“I’m not a hero,” says Gillian Assor, six months after preventing a suicide on a railway bridge near London. “I just happened to be walking past.”
According to figures from the British Transport Police, 2018 has seen a 20% rise in members of the public intervening to stop people killing themselves on railways.
In May, while out walking her dog, Gillian became one of those people.
“At first I didn’t know what it was,” she tells the BBC, recounting her journey back home past the bridge. “But as we got closer, I realised it was a person.
“They were crying, hysterically crying and making noises.”
‘I had to have a plan’
At that moment, Gillian decided to investigate, but it would not be until months later that she would realise the true impact of her actions.
“I knew I had to have a plan,” says Gillian.
She feared the man might be aggressive, either verbally or physically, but says she knew that, no matter what, she “wasn’t going to walk past him”.
Slowly, with her dog, she approached and called out to ask if the man “was OK”.
“No I’m not,” he shouted back.
“I could see that he was in a really bad state,” says Gillian. “He was angry but he was crying as well.”
She says she decided “she was going to be brave” and approach him.
Gillian persuaded him to sit down with her on the tarmac in the middle of the bridge with “him on one side, me on the other and the dog in between us”.
From experience of her daughter’s anxiety, Gillian knew of the importance of “grounding”, so began to ask basic questions such as his name and where he was from to “break his emotion”.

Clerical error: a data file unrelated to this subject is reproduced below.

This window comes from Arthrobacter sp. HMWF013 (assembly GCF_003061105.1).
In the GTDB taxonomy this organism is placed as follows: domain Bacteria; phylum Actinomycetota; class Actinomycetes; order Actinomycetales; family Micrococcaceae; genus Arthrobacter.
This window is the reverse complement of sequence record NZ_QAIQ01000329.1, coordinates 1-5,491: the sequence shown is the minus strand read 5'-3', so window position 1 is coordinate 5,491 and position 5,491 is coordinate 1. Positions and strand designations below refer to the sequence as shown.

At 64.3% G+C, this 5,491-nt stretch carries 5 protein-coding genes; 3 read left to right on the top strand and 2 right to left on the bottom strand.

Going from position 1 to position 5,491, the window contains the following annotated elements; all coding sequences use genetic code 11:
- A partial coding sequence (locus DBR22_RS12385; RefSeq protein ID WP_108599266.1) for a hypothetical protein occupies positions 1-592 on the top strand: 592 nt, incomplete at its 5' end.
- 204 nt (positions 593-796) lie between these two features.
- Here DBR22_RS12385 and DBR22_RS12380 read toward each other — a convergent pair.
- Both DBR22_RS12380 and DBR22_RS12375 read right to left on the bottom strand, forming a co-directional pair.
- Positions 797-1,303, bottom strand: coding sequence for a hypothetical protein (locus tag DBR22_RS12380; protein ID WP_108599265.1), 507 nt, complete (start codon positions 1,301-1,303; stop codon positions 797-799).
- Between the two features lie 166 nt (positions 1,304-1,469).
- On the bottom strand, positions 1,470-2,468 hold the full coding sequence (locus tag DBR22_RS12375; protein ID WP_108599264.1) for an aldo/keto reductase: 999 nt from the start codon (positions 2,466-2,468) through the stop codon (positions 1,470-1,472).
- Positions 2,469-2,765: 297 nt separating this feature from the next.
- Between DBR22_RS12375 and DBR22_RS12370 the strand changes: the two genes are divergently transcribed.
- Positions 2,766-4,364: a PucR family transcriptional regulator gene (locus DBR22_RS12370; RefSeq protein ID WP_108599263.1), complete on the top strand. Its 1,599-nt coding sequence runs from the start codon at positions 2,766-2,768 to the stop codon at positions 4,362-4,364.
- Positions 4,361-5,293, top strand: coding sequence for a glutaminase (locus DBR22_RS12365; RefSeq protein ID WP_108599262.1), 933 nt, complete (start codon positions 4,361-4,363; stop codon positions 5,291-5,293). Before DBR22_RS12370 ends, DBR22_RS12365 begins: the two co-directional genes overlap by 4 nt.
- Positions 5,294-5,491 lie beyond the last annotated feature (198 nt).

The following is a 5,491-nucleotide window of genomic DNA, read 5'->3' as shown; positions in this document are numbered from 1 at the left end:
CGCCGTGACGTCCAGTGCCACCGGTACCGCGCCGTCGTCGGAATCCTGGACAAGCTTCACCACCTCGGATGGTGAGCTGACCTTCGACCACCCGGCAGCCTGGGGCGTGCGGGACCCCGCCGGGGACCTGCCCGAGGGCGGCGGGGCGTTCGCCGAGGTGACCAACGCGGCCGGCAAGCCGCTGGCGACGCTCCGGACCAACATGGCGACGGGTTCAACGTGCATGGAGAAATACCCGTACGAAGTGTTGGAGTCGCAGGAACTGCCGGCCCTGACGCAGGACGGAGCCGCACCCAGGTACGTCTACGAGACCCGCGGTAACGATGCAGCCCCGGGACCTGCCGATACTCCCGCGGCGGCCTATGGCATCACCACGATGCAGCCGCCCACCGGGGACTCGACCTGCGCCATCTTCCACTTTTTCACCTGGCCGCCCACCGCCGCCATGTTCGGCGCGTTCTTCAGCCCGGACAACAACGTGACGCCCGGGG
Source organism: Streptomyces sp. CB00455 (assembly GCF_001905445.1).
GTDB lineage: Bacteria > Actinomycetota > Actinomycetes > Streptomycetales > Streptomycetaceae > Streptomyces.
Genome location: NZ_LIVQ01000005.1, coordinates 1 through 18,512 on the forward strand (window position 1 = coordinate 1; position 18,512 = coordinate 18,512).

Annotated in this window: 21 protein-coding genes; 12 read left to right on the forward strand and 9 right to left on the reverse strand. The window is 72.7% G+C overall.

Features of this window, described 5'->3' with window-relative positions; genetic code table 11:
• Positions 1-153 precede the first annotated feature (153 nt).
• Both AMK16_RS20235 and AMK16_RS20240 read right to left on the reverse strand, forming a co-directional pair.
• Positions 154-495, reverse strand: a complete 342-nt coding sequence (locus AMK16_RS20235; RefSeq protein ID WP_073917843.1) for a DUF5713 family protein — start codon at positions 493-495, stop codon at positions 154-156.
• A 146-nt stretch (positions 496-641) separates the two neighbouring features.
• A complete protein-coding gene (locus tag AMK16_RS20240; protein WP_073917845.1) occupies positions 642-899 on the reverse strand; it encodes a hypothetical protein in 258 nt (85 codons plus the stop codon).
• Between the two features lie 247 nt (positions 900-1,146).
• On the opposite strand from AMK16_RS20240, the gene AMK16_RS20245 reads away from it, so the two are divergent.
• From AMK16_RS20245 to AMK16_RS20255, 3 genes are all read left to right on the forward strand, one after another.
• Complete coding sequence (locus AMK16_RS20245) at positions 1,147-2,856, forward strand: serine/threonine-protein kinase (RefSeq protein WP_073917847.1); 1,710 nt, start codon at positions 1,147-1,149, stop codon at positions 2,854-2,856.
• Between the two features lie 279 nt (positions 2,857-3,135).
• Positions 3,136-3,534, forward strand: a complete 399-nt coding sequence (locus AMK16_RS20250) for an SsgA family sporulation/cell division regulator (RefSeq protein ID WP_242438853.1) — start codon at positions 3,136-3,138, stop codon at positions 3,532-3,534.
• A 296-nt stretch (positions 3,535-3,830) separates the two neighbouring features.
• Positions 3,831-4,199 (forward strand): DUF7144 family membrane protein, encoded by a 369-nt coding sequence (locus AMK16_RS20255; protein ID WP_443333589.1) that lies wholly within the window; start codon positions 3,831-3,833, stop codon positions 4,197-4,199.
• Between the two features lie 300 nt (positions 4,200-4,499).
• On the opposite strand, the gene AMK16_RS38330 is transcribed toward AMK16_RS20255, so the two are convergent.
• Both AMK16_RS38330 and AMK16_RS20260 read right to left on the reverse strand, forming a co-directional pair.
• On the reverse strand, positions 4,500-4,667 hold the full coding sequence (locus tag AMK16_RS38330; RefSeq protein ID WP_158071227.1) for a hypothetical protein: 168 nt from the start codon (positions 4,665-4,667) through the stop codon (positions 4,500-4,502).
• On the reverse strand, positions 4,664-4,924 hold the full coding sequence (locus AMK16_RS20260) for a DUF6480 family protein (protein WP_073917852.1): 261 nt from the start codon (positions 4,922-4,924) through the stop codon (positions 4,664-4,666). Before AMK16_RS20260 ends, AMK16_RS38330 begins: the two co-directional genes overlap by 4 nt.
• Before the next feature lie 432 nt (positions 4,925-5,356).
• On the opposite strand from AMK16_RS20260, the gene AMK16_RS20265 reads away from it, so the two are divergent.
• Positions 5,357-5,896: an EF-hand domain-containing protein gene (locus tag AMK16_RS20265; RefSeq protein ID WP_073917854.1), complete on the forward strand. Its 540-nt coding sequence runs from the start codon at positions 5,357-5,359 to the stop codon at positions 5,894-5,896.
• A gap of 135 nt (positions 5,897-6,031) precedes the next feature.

His name was Tommy. He was 23 years old.
After “10 or 15 minutes”, Tommy began to calm down but was “still monosyllabic”.
At that point, a train passed below them. It made Gillian wonder whether he “would have gone” if she had not been there.
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Tommy told Gillian why he was on the bridge, but that, she says, is a matter that will remain between them.
Eventually, she persuaded Tommy to call his parents and let them know where he was.
She waited until they arrived – about 25 minutes after she first approached Tommy – then retreated.
“I was a bit blown away, thinking: ‘Did that just happen?'”
Gillian only spoke to her mother and a friend about her experience – but later in the year realised people she had never met were discussing her story online.
One Sunday morning, her husband showed her a Facebook post.
It began: “I know I’m asking the impossible, and I know this is like looking for a needle in a haystack, but four months ago I tried to take my life and and a stranger stopped me with her dog…”
As she read the post, Gillian realised she was the stranger.
She decided not to reply on the thread – “I thought, it’s not about me and it shouldn’t be about me. It was about him.”
Her husband sent Tommy a private message, explaining the stranger was his wife. The pair spoke on the phone that day.
Three days later they arranged to meet in a local pub.
“I saw him walking from the other side of the pub, he flung his arms around me and I thought: ‘Bless him.'”
He clung to her for more than a minute, saying: “You saved my life. You saved my life.”
They spent an hour together, which Gillian describes as “special”.
“Since then we’ve walked the dog a few times and we’re in contact two or three times a week,” she says.
“It is the most overwhelming feeling I’ve ever had, other than giving birth.
“He’s in my heart now. The bond is there and it is unbelievable.
“It’s a very unusual bond – it’s not spiritual, it’s just an invisible and not tangible thing in my heart.”
Tommy is still waiting for counselling on the NHS, Gillian says, but the pair have planned a trip back to the bridge where they met “to make a nice, new experience”.
The BBC thanks the Samaritans for assistance in researching this story.